Don't let legal issues put you in a difficult spot
Tue, August 19, 2014 at 15:16
Brad Spiegel in Helen Durkin, IHRSA Institute, IHRSA Live, Legal & Legislative, Tom Richards, legal issues

Helen Durkin, IHRSA's executive vice president of Global Public Policy.Educational sessions at IHRSA events are a great way to help you with almost every part of running a health club. Sales, membership, programs, marketing, social media and more are offered at almost every convention or gathering run by IHRSA.

It is also a chance for us to delve deeper into some of our offerings. As the organization that grows, protects and promotes the health and fitness industry, IHRSA, too, has many offerings that can help in running a gym or club.

Helen Durkin, executive vice president of Global Public Policy, and Tom Richards, senior legislative counsel, hosted an education class, "Day-to-Day Legal Issues," during the IHRSA Institute earlier in August to explain some of the bigger and more prominent legal issues for clubs. They went over specific scenarios their department often runs into while also taking questions from the crowd, providing the best answers.

This is an area that is often overlooked, but - more than memberships, programming and even staff problems - it can make or break a club if ownership does not have a firm grasp on responsibility, laws and other legal issues.

“Legal issues are the nightmares realized and opportunities lost,” said Richards.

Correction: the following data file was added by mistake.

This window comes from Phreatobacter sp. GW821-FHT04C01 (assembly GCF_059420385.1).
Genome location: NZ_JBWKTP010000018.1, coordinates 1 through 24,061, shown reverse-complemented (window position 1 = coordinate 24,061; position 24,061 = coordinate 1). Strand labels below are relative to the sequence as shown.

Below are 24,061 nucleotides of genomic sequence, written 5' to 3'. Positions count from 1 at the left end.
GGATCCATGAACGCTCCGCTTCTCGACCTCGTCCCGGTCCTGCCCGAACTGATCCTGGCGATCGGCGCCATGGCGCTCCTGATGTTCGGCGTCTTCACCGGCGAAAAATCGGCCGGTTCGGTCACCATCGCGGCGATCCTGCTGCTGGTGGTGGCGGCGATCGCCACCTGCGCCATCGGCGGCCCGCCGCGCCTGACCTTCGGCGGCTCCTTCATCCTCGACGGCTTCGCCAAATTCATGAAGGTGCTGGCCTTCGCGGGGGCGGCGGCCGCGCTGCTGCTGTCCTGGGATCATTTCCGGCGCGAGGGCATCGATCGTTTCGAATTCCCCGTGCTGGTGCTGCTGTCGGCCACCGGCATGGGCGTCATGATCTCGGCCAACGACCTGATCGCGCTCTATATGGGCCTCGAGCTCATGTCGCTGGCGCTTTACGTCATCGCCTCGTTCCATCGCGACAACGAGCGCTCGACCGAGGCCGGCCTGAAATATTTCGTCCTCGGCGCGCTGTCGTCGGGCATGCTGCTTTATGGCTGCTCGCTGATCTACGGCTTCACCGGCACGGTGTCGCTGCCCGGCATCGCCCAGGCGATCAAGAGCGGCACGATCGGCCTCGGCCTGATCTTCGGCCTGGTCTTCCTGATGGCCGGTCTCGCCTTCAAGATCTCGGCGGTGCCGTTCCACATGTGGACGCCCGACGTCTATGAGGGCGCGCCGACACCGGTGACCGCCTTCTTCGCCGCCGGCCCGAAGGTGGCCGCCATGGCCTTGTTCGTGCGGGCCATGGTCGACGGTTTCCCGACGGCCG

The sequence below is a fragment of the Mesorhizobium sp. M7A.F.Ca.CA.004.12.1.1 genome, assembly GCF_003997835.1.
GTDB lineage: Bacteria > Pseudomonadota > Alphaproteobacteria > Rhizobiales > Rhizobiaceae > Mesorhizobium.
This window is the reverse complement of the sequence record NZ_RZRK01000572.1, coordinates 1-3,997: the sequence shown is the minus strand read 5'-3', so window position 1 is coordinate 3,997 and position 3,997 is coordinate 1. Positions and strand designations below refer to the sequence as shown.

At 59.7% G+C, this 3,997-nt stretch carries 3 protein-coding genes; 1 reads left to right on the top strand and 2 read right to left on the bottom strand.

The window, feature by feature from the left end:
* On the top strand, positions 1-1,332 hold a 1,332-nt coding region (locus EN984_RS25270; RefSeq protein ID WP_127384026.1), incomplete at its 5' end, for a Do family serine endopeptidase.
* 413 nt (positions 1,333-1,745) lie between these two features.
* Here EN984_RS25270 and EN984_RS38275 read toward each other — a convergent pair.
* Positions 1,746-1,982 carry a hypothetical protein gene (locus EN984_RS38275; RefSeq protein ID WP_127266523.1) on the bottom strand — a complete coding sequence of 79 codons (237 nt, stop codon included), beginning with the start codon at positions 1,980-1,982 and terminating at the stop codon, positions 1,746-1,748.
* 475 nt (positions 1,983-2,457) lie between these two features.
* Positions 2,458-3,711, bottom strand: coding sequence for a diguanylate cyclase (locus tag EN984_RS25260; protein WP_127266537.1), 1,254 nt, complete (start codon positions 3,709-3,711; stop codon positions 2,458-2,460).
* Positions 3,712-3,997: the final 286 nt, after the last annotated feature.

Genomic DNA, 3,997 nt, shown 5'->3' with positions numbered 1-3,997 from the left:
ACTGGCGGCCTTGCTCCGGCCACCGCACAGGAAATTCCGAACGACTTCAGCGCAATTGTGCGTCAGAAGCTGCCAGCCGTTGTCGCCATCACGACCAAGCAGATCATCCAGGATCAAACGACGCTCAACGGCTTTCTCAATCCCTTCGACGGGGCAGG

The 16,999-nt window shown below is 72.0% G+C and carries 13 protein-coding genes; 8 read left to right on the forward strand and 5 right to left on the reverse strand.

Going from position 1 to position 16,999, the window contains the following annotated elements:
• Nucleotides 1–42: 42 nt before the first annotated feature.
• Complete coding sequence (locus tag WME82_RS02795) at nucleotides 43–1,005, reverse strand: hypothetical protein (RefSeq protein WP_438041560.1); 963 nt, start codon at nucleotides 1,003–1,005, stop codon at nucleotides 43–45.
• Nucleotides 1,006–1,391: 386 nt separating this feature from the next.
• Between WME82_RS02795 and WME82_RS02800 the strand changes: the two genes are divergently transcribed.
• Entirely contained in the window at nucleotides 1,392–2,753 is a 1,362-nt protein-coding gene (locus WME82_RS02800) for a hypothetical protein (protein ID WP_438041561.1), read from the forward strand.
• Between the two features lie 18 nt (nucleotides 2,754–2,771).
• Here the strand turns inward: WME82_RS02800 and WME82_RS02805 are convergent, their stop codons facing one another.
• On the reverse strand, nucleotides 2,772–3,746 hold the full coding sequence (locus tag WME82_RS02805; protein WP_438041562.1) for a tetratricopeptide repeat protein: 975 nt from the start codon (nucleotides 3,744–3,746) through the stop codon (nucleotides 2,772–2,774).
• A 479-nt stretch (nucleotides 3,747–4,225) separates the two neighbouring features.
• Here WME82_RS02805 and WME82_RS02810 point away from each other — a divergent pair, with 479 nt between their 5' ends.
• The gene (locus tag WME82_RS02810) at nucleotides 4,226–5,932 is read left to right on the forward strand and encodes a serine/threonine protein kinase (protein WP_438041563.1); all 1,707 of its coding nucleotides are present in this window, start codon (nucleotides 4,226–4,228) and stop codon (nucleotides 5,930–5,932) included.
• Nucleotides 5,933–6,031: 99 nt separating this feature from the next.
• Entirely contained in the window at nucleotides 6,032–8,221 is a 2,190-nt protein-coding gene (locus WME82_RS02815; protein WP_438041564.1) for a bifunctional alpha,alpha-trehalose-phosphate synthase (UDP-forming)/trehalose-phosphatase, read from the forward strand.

The pair started off by presenting different situations that had one, or a few, issues that need attention. Here is one:

During the first 6 months of her membership, Susan visited Club Fitness nearly every day, often working out in the morning and the afternoon. She rarely spoke to anyone, but put forth tremendous effort during each visit. Her vigorous workouts were inspiring to some members, while others expressed concern to club management about her increasingly frail appearance. Last week, Susan emailed the general manager of Club Fitness to express an interest in hiring a personal trainer and to request a sign language interpreter for the training sessions to accommodate her hearing impairment, which you previously knew nothing about. Before responding, you retrieved her health history questionnaire from the plastic bin behind the front desk and noticed that she made no mention of her hearing impairment on the form. You also note that she responded “yes” to the question, “do you experience unexplained dizziness or fainting.” Shortly thereafter, you are informed that a sign language interpreter could cost the club $50/hour.

The attendees, Durkin and Richards talked about the possible red flags. A couple that came up included keeping the health history questionnaire where anyone can get access to it; possible discrimination and/or liability; and whether she had a previous medical issue necessitating a waiver or doctor’s note, absolving the club of responsibility.

There were also true/false questions presented that was designed to better educate while also pointing out areas that otherwise may not have been considered. One example:

Every treadmill in a health club must be accessible by a wheelchair. True or false

The answer was false, but every kind of equipment should have at least one that is accessible.

Of course most clubs will rarely see sticky situations. However, when they do it is always good to contact Tom Richards at

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